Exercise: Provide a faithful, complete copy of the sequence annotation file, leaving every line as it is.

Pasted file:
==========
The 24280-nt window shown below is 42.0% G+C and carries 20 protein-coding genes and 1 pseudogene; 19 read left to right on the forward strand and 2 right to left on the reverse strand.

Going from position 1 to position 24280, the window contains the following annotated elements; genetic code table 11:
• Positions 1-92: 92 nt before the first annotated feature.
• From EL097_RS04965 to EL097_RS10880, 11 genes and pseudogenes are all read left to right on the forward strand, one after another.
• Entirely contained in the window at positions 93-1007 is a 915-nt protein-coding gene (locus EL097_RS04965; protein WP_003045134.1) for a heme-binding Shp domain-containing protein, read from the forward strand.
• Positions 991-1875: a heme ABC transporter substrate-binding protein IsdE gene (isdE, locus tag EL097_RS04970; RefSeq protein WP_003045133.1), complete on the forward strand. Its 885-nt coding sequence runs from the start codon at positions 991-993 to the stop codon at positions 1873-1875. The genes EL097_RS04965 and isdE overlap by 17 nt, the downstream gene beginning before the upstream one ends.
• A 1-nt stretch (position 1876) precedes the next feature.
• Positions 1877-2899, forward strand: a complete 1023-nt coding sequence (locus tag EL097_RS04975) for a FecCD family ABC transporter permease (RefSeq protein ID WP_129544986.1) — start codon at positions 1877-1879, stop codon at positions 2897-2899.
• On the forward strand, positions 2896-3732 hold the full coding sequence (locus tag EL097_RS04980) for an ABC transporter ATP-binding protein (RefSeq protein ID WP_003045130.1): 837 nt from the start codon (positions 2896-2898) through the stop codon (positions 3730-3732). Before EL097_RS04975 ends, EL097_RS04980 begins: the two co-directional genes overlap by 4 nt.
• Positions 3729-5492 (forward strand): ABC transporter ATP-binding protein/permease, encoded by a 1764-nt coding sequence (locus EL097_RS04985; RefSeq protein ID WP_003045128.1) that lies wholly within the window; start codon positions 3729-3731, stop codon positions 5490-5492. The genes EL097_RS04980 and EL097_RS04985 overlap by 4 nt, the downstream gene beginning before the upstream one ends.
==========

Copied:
The 24280-nt window shown below is 42.0% G+C and carries 20 protein-coding genes and 1 pseudogene; 19 read left to right on the forward strand and 2 right to left on the reverse strand.

Going from position 1 to position 24280, the window contains the following annotated elements; genetic code table 11:
• Positions 1-92: 92 nt before the first annotated feature.
• From EL097_RS04965 to EL097_RS10880, 11 genes and pseudogenes are all read left to right on the forward strand, one after another.
• Entirely contained in the window at positions 93-1007 is a 915-nt protein-coding gene (locus EL097_RS04965; protein WP_003045134.1) for a heme-binding Shp domain-containing protein, read from the forward strand.
• Positions 991-1875: a heme ABC transporter substrate-binding protein IsdE gene (isdE, locus tag EL097_RS04970; RefSeq protein WP_003045133.1), complete on the forward strand. Its 885-nt coding sequence runs from the start codon at positions 991-993 to the stop codon at positions 1873-1875. The genes EL097_RS04965 and isdE overlap by 17 nt, the downstream gene beginning before the upstream one ends.
• A 1-nt stretch (position 1876) precedes the next feature.
• Positions 1877-2899, forward strand: a complete 1023-nt coding sequence (locus tag EL097_RS04975) for a FecCD family ABC transporter permease (RefSeq protein ID WP_129544986.1) — start codon at positions 1877-1879, stop codon at positions 2897-2899.
• On the forward strand, positions 2896-3732 hold the full coding sequence (locus tag EL097_RS04980) for an ABC transporter ATP-binding protein (RefSeq protein ID WP_003045130.1): 837 nt from the start codon (positions 2896-2898) through the stop codon (positions 3730-3732). Before EL097_RS04975 ends, EL097_RS04980 begins: the two co-directional genes overlap by 4 nt.
• Positions 3729-5492 (forward strand): ABC transporter ATP-binding protein/permease, encoded by a 1764-nt coding sequence (locus EL097_RS04985; RefSeq protein ID WP_003045128.1) that lies wholly within the window; start codon positions 3729-3731, stop codon positions 5490-5492. The genes EL097_RS04980 and EL097_RS04985 overlap by 4 nt, the downstream gene beginning before the upstream one ends.